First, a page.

okabashi group employee photo
With each of its products, Okabashi places emphasis on sustainability, comfort and manufacturing within the United States. — Okabashi

Sara Irvani is always looking for a good fit. And not just when it comes to the 1.2 million flip flops and sandals her Buford, Ga.-based company manufactures every year. Irvani, CEO of Okabashi Brands, believes finding a good fit is essential to broadening the shoe manufacturer’s retail reach.

“It’s important to have the right brand for each retailer,” Irvani told CO—. “You have to have a cohesive strategy for your company and the retailer. And that means knowing your customer.”

That approach has served Okabashi well. The company’s shoes are now sold in more than 5,000 retail locations, including Target, Macy’s, Bloomingdales, J. Crew, CVS and Walgreens. The company, which was founded by Irvani’s father in 1984, has three distinct shoe brands — each of which is targeted to a different customer base.

Its Okabashi brand shoe retails primarily at drug stores and some specialty shops. It’s Oka-B is a higher-end line for boutiques and spas, and its newly launched Third Oak is targets style and environmentally conscious millennials through retailers.

You have to have a cohesive strategy for your company and the retailer. And that means knowing your customer.

Sara Irvani, CEO, Okabashi Brands

Target right

Okabashi Brands CEO Sara Irvani places emphasis on matching her products with the right retailers, and, thus, the right customers. Read on for more ways your business can reach its optimal customers.

Breaking into new retail sales channels isn’t easy. Irvani said the key was first knowing which of its product lines were right for which retailer and being prepared to explain how each line made sense for each customer base.

“Persistence is key here,” said Irvani, who took over as CEO in 2017. “People are busy and are not necessarily going to reach out after your first call or email. You have to be prepared to explain how it is good for them.”

The first step in many of its retail relationships is offering the shoes on a drop-ship basis, meaning online retailers do not need to carry the inventory to sell it, but rather Okabashi ships direct to the retailer’s customer after the sale is made. Those tests usually lead to in-store placement, Irvani said.

 okabashi flip flops
Okabashi's brand offering includes three main brands, which the company markets to retailers whose customers best match the qualities of each line. — Okabashi

Knowing your customer

“Sell-through is the key to maintaining any relationship,” she said. “You need to have something that is compelling for their customers to try and for them to sell. You really need to have your message for their customer.”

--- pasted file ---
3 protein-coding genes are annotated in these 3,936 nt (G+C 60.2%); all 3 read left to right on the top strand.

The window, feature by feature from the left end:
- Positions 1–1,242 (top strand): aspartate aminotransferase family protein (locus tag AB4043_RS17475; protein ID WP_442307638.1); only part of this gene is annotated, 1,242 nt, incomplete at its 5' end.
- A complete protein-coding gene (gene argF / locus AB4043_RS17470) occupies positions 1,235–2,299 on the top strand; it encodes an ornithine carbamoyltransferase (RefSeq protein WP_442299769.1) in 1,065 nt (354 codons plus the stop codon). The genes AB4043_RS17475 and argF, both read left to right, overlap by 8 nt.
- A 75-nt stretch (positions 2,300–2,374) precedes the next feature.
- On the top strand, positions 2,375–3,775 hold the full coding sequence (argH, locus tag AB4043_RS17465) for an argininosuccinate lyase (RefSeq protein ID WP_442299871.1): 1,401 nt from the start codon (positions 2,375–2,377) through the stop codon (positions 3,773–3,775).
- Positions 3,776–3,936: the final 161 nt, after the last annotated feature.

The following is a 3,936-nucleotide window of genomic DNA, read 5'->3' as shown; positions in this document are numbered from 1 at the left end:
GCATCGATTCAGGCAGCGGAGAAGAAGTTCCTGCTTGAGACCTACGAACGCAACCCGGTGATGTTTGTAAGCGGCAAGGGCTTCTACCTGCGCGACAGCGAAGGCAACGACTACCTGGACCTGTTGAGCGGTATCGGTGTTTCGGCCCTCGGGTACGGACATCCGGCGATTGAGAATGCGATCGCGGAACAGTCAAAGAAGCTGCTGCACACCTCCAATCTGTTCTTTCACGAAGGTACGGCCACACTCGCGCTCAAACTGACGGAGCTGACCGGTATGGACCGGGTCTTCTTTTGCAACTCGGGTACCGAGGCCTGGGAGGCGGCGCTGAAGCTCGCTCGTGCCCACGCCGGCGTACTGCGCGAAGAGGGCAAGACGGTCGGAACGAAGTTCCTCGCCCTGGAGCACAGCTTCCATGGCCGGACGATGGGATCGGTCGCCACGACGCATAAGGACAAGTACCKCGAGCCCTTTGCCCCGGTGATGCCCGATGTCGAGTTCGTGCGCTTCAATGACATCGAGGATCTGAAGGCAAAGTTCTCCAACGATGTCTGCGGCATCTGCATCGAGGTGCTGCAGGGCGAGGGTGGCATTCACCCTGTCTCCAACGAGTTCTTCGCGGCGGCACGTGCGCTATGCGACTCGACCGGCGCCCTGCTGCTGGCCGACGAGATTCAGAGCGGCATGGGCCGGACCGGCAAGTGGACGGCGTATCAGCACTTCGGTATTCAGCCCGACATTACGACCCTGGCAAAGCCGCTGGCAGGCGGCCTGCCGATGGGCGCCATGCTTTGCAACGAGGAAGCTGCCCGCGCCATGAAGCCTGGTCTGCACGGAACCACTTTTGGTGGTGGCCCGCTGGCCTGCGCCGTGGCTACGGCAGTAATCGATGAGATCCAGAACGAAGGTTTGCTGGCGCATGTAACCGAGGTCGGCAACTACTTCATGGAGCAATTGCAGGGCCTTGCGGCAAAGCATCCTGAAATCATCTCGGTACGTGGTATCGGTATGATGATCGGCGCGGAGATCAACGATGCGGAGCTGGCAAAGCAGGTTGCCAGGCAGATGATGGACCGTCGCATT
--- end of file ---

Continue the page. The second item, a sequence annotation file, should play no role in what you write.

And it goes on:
For Okabashi, that compelling story comes down to three things: comfort, sustainability and manufacturing in the United States.

Though stylish, Okabashi also focuses on creating shoes with foot health in mind. Emphasis on arch support, massage beads and toe rests make their shoes desirable for customers looking for more than a standard flat-bottomed flip flop.

And while comfort is important to many of its customers, the fact that Okabashi’s shoes are also made sustainably has increasingly been a selling point for certain customer segments.

Its shoes contain, on average, 25% recycled material, and it recycles as much of the scrap material from its manufacturing process as possible — around 100,000 pounds a year — that would otherwise be waste. With its circular recycling program, it invites customers to send their old shoes back in return for a 15% discount.

Sustainable in more ways than one

The opportunity to focus more squarely on its sustainable practices led, in part, to Irvani launching its Third Oak brand in 2018. Third Oak rounds out its brand offering by creating a line that showcases its commitment to environmental stewardship for a customer base that prefers to spend with socially responsible companies.

But sustainability is not a new development for Okabashi. It’s the way the company has always operated. And its sustainability efforts aren’t just about doing right by the environment. It’s also about creating a sustainable business model. Recycling and repurposing make sense economically.

“That’s because we are a value driven business,” Irvani said. We made this commitment when it was nearly impossible to make products in United States because our competitors, who had moved production overseas, had a much lower cost, Irvani said.

Finding ways to continue to manufacture domestically has meant keeping a close eye on customer feedback. Irvani spends four days a week in the factory with her 100+ employees. Her desk is next to the customer service area, so she can stay tuned in to what her customers are saying. Her focus on both retail and consumer feedback is paying off.

“Only 1% of shoes are made in [the] U.S.,” she said. “So, few companies have managed to survive, let alone thrive. You need to think extra smart and work extra hard. It allows us to do what many think is impossible.”

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